After years of eyeing it at homeschool conventions I did purchase The Ultimate Guide to Lap Books, but the rest of the resources I found for free on the internet.

If you don’t have a creative bone in your body, many of my favorite publishers offer lapbook templates to go with the books. They are inexpensive and many are available for immediate download on

If you are looking for inspiration to start lapbooking I’ve included photos of a few of our lapbooks as well as some reader submitted photos to get your creative juices flowing.

Lapbook Examples

After I realized that lapbooks weren’t only for science and history, we started using them for all our subjects. This lapbook was used with Discovering Jesus in Genesis for our bible lessons. Each day we read one lesson then create a mini book, symbol, or other small craft to put in our lapbook.

Lapbooks are a great way to reinforce what your children are learning.

Lapbooks are a great way to reinforce what your children are learning.

Lapbooks are a great way to reinforce what your children are learning.

Remember all those leftover scrapbook supplies you have in your closet? You can use that themed paper in your lapbooks. This is our Oceans book, I used a manilla folder for this book too, but I turned the book so it opens to the top and bottom not the sides.

Lapbooks are a great way to reinforce what your children are learning.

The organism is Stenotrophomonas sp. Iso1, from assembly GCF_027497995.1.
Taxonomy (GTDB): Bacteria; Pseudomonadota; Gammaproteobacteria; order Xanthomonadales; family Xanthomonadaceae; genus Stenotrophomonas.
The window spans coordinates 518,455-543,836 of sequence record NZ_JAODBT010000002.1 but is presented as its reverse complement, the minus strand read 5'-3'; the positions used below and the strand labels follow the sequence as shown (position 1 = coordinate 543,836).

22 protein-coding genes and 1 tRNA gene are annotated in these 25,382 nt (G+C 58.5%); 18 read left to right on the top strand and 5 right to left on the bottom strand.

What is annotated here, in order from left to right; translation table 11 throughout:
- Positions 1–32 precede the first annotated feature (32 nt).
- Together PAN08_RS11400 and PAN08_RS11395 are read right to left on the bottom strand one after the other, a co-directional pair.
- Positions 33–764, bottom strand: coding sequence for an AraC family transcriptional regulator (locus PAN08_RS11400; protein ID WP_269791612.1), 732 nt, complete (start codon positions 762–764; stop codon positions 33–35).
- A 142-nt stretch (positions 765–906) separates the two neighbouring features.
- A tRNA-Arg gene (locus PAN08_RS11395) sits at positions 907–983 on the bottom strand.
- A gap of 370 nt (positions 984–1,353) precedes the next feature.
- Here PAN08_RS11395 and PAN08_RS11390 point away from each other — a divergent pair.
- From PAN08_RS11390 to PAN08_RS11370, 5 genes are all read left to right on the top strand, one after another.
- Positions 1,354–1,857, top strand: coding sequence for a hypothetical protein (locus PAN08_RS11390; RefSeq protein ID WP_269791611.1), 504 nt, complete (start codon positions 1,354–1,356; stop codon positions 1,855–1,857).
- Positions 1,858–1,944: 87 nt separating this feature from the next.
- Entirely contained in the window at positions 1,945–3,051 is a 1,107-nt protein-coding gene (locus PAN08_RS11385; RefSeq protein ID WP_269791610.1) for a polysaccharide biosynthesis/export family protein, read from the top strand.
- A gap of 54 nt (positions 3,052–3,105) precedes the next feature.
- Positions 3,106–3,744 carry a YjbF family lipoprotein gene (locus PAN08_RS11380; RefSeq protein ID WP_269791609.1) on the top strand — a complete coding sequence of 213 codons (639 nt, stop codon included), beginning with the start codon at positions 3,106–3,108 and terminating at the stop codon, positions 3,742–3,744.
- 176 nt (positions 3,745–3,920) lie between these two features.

Lapbooks are a great way to reinforce what your children are learning.

This weather lapbook is from Mrs. Jone’s Creation Station. 

weather lapbook

Our summer cloud science experiment would be a great addition to this weather lapbook.

Tina used a legal size folder for this anatomy lapbook. Lapbooks aren’t only for younger kids! Even high schoolers can make them.

human body lapbook

You can get the printables free for this human body lapbook at Tina’s Homeschool. Don’t forget to check out our virtual anatomy study resources too.

little house in the big woods lapbook

Additionally lapbooks are a great compliment to your homeschool read alouds. You can find the tutorial for this Little House in the Big Woods lapbook over at Little House Living.

My (free)  State Notebooking pages would be a perfect addition to this US lapbook shared by Marine Corps Nomads.

Reader submitted lapbooks

Jennifer used a lapbook to reinforce addition for her younger children.

Money lapbook (from Jennifer)

Obedience Lapbook  (you can see the whole tutorial on Peace Creek on the Prairie)

Opera Lapbook (from Jimmie’s Collage)

Eclipse Lapbook (from Jimmie’s Collage)

As you can see from these examples, the possibilities are endless! If you would like more lapbooking resources check if your local library has The Ultimate Lap Book Handbook. I referenced it often when creating our books.